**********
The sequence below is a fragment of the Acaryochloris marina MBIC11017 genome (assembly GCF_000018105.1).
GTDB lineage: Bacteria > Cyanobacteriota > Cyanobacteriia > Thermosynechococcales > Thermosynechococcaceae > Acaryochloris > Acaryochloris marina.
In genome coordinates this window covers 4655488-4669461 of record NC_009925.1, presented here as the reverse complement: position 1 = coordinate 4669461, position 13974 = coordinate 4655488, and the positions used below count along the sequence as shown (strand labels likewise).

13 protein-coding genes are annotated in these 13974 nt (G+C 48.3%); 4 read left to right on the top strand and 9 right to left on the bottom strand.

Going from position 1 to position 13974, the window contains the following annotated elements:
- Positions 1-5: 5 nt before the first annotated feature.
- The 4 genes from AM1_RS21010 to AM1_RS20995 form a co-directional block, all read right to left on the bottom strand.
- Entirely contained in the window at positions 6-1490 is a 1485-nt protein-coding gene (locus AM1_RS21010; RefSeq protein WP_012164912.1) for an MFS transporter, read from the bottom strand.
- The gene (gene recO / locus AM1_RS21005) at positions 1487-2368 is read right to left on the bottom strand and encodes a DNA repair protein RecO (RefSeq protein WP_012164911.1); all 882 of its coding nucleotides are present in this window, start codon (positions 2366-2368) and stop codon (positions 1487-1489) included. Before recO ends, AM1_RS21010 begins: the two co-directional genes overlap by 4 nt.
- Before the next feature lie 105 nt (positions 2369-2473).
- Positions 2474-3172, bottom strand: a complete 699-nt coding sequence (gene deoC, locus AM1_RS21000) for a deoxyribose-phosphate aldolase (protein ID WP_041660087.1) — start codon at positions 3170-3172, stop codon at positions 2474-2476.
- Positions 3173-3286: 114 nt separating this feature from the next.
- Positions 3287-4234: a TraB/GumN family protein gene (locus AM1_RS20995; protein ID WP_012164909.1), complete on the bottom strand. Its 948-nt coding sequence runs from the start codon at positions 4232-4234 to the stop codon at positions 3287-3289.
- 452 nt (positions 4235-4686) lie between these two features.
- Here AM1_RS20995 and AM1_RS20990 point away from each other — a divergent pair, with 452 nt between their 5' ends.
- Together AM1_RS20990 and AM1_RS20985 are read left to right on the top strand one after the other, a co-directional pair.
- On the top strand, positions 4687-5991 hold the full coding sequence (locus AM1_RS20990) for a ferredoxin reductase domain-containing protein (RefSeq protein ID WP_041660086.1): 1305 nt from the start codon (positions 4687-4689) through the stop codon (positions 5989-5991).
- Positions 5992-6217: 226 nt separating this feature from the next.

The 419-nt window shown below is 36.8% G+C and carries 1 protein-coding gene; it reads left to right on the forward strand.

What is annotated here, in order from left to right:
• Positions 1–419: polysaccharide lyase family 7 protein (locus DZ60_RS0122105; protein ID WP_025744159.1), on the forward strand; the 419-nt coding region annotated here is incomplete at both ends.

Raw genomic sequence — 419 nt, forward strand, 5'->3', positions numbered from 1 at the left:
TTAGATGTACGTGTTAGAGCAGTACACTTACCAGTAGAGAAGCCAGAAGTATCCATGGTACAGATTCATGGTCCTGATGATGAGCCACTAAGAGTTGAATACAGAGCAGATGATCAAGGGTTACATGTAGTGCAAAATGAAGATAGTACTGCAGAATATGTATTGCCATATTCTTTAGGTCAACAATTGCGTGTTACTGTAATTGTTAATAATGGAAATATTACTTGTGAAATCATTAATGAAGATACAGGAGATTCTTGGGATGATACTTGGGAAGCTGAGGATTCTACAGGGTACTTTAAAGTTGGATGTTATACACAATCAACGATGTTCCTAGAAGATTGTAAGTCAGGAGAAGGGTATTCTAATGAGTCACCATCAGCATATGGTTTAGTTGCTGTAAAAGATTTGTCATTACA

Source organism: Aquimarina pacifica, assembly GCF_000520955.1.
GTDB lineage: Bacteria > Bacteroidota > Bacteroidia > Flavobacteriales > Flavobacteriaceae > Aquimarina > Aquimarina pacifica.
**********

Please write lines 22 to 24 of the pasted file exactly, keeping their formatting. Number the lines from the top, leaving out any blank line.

Raw genomic sequence — 419 nt, forward strand, 5'->3', positions numbered from 1 at the left:
TTAGATGTACGTGTTAGAGCAGTACACTTACCAGTAGAGAAGCCAGAAGTATCCATGGTACAGATTCATGGTCCTGATGATGAGCCACTAAGAGTTGAATACAGAGCAGATGATCAAGGGTTACATGTAGTGCAAAATGAAGATAGTACTGCAGAATATGTATTGCCATATTCTTTAGGTCAACAATTGCGTGTTACTGTAATTGTTAATAATGGAAATATTACTTGTGAAATCATTAATGAAGATACAGGAGATTCTTGGGATGATACTTGGGAAGCTGAGGATTCTACAGGGTACTTTAAAGTTGGATGTTATACACAATCAACGATGTTCCTAGAAGATTGTAAGTCAGGAGAAGGGTATTCTAATGAGTCACCATCAGCATATGGTTTAGTTGCTGTAAAAGATTTGTCATTACA

Source organism: Aquimarina pacifica, assembly GCF_000520955.1.